However, the problem worldwide is the absence of an impression of the Muslim moderation and tolerance that Al-Issa promotes. So why are there not more sheikhs like him, calling for the same things as he does?
“Some do not realize the seriousness of negative perceptions against Islam, and therefore they do not interfere in correcting them,” he said. “Some fear the reaction of extremism and do not want to engage in debates with extremists. And the religious knowledge of others does not reach the level of correct understanding.”
Al-Issa criticizes those who speak in the name of religion based on “feelings, impressions and religious zeal devoid of any scientific thought or proposal.” His own views, meanwhile, firmly rooted in Muslim theology, are anathema to hard-liners. An example was when he said that not wearing the hijab did not make a woman an infidel. “I think no Muslim can call a Muslim woman an infidel or question her values because she has never worn a hijab,” he says.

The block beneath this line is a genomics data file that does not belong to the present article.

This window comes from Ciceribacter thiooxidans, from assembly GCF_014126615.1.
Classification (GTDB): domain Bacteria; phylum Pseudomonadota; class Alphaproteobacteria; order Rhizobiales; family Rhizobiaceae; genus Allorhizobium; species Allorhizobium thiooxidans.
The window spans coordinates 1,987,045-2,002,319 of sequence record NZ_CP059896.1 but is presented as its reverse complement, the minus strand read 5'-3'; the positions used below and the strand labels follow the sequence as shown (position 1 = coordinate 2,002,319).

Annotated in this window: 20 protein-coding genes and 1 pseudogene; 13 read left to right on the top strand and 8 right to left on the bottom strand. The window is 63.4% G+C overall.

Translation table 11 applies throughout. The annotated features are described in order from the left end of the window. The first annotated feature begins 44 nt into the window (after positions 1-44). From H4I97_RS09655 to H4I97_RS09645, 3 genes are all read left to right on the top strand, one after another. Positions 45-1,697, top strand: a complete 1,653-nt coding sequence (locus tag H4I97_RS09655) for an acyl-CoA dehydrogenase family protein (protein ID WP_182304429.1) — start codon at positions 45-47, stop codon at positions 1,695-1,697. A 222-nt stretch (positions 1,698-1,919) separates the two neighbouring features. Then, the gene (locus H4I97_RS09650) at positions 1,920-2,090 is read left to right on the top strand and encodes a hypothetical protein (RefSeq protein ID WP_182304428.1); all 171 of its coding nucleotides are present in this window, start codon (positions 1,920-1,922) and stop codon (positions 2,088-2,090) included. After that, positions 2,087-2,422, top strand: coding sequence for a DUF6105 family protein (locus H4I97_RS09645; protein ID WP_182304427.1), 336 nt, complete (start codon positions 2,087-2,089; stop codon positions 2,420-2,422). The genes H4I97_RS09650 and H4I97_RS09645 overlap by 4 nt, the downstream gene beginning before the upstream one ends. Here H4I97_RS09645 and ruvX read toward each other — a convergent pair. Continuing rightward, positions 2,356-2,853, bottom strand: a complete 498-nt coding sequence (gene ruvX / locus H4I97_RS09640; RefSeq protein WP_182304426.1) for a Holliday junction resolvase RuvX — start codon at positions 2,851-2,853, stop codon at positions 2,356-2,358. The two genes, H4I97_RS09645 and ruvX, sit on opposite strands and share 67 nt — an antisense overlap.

More recently, in Washington DC, Al-Issa visited the US Holocaust Memorial Museum, criticized Holocaust deniers and condemned this heinous crime — which was deemed remarkable coming from a cleric of his caliber and an organization of MWL’s prominence. However, it did not pass without drawing hate speech from extremists who saw it as an attempt to come closer to Israel at the expense of the rights of Palestinians. “We call for a just peace in accordance with the Arab initiative,” he says. “East Jerusalem (capital of Palestine) and West Jerusalem (capital of Israel), and there is no choice but peace.”
Despite his controversial remarks, Al-Issa says he is not afraid, although he knows his words may provoke some people. “I speak with logic, and I have right and justice on my side. And he who holds right and justice, God willing, is reassured deep in his heart. But I take my necessary (security) precautions without exaggeration.”
(For the complete article, see arabnews.com)